By Carleton Varney- Special to the Palm Beach Daily News
From the golden age of Hollywood, Irish Eyes are Smiling starred the great Monty Woolley, June Haver and Dick Haymes. If you are a movie buff and wish to celebrate St. Patrick’s Day in a smiling manner, get the film and show it after your corned-beef-and-cabbage dinner, served of course with a glass — or pint — of Guinness.
Happy St. Paddy’s Day to all my readers, and I know there are many of you will celebrating your Irish heritage March 17 in the Palm Beaches. The holiday this year falls on Saturday, so that means it’s an even better day to celebrate.
The arrival of spring is just three days later, if you can believe that. And I know many of you will be visiting the shores of Eire over the next few months. Since I am lucky enough to enjoy spending part of my life in County Limerick, I wanted to give you a few must-visits for your trip.
First of all, if you are budget-conscious, consider flying on Norwegian Airlines out of one of many cities. While the flight is no frills, the aircraft is new and the service a huge plus. The airfare round trip — from New York to Shannon — is some $350 plus, which is a great value.
When on the Irish isle, you’ll want to visit the usual stops for tourists — Trinity College in Dublin and the Burren in County Clare, where the flowers grow in the rocks. Naturally you’ll want to visit a castle or two and the Cliffs of Moher. But if you are in Kildare, do plan a visit to Newbridge Silverware’s Museum of Style Icons, where you’ll enjoy as good a tour of costumes worn by Hollywood starts and royalty as anywhere in the world. Full disclosure: The café at Newbridge has been decorated by my team — and happens to be called Café Carleton.
As far as places to stay, my favorite country house hotel in the world is in Connemara, a short trip from Galway. It is called Cashel House and is operated by Kay McEvilly, a charming Irish lady who stands guard over all the charms of the house. Dinners are served on lace placemats atop mahogany tables — perfection! The lobster from the nearby fishing grounds of Connemara is delicately prepared and an Irish treat. Request a room at one of Kay’s garden suites, where you’ll find the rooms have flowery chintz window curtains and comfy quilt-top beds. Everything about Cashel House speaks of old Ireland — and I love it.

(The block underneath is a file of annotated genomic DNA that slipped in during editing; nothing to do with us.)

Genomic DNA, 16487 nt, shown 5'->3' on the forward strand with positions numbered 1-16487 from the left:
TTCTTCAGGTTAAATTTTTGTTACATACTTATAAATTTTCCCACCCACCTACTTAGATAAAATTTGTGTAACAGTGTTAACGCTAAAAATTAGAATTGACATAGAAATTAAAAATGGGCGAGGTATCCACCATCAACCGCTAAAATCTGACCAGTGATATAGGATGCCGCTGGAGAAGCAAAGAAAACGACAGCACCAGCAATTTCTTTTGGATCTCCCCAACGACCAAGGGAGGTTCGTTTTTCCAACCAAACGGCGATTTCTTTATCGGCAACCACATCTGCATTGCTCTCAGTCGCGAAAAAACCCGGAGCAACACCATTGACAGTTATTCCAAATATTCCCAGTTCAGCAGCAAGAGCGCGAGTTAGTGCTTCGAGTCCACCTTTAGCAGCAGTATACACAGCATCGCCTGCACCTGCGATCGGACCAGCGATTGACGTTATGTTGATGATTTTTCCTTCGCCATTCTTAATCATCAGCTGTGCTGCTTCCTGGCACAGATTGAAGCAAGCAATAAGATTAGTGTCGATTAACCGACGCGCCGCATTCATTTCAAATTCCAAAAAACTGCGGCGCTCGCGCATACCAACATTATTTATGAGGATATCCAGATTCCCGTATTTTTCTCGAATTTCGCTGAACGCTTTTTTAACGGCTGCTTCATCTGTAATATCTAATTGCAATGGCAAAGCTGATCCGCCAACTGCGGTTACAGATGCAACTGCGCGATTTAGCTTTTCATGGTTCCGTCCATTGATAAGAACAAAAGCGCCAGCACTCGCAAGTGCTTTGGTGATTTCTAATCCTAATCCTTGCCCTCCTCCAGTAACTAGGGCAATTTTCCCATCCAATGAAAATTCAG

On a grander scale, Longueville House in County Cork is another treat, where rooms have fireplaces, chandeliers and dining rooms in the grand country-manor style. Also available at Longueville House are wines and jams made from fruits and vegetables grown on the land.
Fred Krehbiel and his wife, Kay, have restored Ballyfin and I tip my hat to their efforts. Ballyfin, a once-upon-a-time private country house and former school with magnificent grounds, had fallen into neglect until the Krehbiels embarked on its transformation. The Krehbiels divide their time between Ireland, Chicago and Palm Beach, and Ballyfin is a credit to them. Some magazines have called this 20 room hide-away the best hotel in the world.
There are many castle hotels that have been recently renovated, and they are worth seeing and visiting. Probably the most talked about is Ashford, once a hunting lodge for the English elite, The property is in Cong in County Mayo. This is where The Quiet Man was filmed, and its stars — John Wayne, Maureen O’Hara and Barry Fitzgerald — will always be icons.
This St. Patrick’s Day, I hope you enjoy Palm Beach, where Mother Nature paints the outdoors in plenty of vivid green. And if you are a pub lover, I’m sure some Palm Beach hotspots will be serving Guinness. And there’s always Flanigan’s, which pulls out all the stops for St. Paddy’s, just across the Southern Boulevard Bridge right before you get to South Dixie Highway.
P.S. If you are headed to Eire this spring or summer, try the Locke Bar in Limerick for authentic Irish pub food and hospitality! It can’t be beat.
Hopefully you will make it to Ireland, Carleton, for Paddy’s Day this year.
Dear Carleton, I have been enjoying your writing for many years. Your description of the joys of Ireland brought back many wonderful memories. Best regards, Rosemary